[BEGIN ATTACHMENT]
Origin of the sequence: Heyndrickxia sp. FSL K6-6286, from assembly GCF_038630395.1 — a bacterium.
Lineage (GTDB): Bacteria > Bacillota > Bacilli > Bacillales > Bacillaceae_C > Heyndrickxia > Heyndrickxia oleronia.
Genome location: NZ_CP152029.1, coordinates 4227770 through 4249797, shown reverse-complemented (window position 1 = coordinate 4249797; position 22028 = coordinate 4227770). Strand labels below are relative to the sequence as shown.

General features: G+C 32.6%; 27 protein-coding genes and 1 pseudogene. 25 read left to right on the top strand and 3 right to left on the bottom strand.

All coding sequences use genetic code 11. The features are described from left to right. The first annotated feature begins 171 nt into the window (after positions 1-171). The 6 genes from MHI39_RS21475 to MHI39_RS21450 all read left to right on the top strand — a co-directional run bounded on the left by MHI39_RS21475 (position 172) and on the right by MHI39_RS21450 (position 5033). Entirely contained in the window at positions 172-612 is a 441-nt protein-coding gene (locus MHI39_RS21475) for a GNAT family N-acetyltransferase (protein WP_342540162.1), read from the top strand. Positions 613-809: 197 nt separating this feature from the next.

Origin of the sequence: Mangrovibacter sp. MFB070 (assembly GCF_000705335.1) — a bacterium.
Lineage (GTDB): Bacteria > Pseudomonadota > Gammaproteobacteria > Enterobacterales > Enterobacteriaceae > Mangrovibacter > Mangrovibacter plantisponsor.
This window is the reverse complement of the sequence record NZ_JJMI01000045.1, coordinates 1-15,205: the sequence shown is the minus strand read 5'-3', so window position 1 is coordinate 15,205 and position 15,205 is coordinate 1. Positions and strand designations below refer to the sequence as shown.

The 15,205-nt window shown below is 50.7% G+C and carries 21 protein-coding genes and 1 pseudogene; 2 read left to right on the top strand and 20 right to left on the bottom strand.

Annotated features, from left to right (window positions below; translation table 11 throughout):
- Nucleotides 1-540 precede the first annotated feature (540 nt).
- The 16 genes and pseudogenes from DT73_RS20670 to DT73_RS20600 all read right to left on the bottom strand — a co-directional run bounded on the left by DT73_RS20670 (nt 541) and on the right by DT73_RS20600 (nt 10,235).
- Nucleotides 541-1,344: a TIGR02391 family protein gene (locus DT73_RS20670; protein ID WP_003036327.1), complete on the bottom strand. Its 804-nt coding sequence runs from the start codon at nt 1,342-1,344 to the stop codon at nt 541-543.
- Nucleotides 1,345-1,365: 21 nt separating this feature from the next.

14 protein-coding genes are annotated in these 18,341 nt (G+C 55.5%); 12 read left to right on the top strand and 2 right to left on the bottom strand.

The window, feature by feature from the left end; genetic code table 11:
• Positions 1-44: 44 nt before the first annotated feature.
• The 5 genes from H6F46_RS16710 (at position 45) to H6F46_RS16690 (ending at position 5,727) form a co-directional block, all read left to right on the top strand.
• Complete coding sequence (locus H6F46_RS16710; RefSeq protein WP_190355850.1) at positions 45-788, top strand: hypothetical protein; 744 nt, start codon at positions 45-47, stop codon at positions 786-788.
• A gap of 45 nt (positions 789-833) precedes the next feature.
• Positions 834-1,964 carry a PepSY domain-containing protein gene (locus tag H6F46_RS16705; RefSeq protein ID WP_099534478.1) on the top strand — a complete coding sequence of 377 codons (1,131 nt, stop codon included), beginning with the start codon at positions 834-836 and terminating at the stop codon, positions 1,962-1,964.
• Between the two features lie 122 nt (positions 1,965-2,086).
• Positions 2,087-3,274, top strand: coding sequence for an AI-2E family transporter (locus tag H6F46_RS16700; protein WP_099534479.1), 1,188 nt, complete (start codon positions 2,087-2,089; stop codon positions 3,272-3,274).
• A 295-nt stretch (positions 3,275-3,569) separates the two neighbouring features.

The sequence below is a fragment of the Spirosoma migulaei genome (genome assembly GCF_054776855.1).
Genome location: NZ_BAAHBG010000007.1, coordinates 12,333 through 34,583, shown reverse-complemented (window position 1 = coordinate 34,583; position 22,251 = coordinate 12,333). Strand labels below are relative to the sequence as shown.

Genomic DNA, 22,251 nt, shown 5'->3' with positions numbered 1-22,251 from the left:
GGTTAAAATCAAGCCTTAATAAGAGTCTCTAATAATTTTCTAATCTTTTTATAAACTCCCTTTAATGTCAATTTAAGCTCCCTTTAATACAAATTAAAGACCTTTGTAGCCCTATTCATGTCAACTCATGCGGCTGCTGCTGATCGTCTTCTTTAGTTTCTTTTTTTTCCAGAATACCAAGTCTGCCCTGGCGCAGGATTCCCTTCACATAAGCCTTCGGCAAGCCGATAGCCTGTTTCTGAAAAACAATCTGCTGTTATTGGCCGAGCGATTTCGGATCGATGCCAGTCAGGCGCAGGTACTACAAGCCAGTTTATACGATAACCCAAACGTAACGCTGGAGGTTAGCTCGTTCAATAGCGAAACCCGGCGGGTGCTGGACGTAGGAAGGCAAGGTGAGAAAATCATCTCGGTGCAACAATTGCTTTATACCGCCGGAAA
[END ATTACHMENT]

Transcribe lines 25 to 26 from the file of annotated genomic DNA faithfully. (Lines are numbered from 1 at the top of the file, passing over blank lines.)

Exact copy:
The sequence below is a fragment of the Spirosoma migulaei genome (genome assembly GCF_054776855.1).
Genome location: NZ_BAAHBG010000007.1, coordinates 12,333 through 34,583, shown reverse-complemented (window position 1 = coordinate 34,583; position 22,251 = coordinate 12,333). Strand labels below are relative to the sequence as shown.